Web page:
If You Rig It, They Will Come

How capitalism just might save Italian soccer


In the summer of 1982, Italian soccer supporters discovered their very own Lazarus, and liked what they saw. Paolo Rossi, the center forward of Turin's mighty Juventus team, was brought into the national selection for that year's World Cup in Spain. Rossi played indifferently in the first round of games, but in three matches during the key second phase, against Brazil, Poland, and in the final against West Germany, he scored six goals, helping Italy win its first World Cup since 1938.

The thing was that Rossi the champion, the conqueror of Madrid, only played because the Italian soccer federation had cut a year out of his three-year ban from the sport for match-fixing while at the Perugia club. The decision to resurrect him was pragmatic, and it worked; but it also underlined the fuzzy boundary between corruption and success in Italian soccer. But where there is persistent vagueness there is also usually nemesis. It has now come in the form of a major scandal in Italy's professional league, even as the country's team prepares for the World Cup beginning next week in Germany.

While the scandal, or scandals, seemed mainly to involve Juventus in the early stages of exposure, it could well spread to include the Florence team, one of two Milanese sides, a Roman team, and perhaps more. Italian magistrates are looking at several files. In Naples, they are verifying whether the former Juventus general manager, Luciano Moggi, was allowed by the Italian federation's top refereeing official to pick pliable referees for Juventus matches. In an interview Moggi all but admitted the charge was true, and tried to justify his acts. Juventus, Italy's most successful side and this year's champion, has long been accused of buying off game officials. This prompted former Italian Prime Minister Silvio Berlusconi, who owns the AC Milan club, to recently declare, "We demand they give us back the two league titles that are our due. We're tired of suffering injustice." The only problem is that AC Milan, too, is now thought to have engaged in the same practice.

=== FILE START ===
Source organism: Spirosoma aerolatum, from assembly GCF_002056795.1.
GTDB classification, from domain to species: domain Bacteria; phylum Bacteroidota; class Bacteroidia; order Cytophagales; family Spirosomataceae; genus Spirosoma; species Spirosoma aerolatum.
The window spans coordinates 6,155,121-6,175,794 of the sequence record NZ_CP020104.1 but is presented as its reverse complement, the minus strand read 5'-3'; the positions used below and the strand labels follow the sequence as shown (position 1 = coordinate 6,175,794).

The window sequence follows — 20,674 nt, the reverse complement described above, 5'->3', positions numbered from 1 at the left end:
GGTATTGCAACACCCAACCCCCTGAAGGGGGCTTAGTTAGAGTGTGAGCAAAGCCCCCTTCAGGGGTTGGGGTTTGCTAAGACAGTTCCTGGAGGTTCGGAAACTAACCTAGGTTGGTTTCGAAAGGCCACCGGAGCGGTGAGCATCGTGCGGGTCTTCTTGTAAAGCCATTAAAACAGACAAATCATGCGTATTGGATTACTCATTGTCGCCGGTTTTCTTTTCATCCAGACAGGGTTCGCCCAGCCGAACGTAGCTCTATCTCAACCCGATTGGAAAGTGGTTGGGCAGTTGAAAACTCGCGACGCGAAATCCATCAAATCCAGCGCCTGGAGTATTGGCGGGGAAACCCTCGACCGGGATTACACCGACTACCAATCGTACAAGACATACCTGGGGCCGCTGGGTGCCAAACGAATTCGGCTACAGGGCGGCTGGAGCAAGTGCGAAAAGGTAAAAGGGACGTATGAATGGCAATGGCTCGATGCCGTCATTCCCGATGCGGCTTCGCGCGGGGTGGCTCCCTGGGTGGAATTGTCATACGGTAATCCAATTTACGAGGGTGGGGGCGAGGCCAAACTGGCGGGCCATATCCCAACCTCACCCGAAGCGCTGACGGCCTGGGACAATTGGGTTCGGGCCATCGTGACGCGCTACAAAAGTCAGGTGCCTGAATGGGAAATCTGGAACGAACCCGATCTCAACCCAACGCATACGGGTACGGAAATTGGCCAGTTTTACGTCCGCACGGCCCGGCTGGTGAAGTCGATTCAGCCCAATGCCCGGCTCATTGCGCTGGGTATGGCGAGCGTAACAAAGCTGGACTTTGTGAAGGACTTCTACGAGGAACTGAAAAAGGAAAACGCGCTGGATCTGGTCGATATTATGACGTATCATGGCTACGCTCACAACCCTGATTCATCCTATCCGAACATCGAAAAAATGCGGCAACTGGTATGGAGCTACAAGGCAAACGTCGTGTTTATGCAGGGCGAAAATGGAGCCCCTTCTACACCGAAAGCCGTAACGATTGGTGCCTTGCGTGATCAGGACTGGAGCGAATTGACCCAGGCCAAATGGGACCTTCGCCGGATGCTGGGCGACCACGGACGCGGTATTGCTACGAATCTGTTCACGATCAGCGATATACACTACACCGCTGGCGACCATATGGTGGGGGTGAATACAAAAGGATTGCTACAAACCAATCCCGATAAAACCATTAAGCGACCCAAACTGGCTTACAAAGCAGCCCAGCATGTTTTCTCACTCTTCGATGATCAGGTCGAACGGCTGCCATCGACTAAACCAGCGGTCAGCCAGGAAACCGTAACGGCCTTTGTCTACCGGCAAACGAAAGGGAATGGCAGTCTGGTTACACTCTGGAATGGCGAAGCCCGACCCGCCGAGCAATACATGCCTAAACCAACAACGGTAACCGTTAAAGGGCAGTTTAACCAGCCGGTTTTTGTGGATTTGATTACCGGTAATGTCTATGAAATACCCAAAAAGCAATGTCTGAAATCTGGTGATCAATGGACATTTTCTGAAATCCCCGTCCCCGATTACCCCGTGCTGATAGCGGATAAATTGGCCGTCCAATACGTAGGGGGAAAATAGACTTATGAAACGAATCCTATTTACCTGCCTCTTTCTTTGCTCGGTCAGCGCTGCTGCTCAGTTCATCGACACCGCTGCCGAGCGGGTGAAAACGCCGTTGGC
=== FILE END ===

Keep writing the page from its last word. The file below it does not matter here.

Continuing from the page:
A separate investigation in Parma is looking into whether some players participated in illegal betting, with magistrates focusing on the talented Juventus goalkeeper Gianluigi Buffon, who is also the national keeper. Magistrates want to know if players wagered on their own games. Buffon, who allegedly served as middleman in the betting process, has said that he only bet on foreign games, at a time when this was still legal.

A third investigation in Turin, this time by the financial police, is trying to uncover possible irregularities in the transfer of players to Juventus. Police recently searched the homes of two team members, defender Fabio Cannavaro and the Swedish attacker Zlatan Ibrahimovic, as well as those of Moggi and another former club official. The players and teams involved in the transfers have all denied wrongdoing.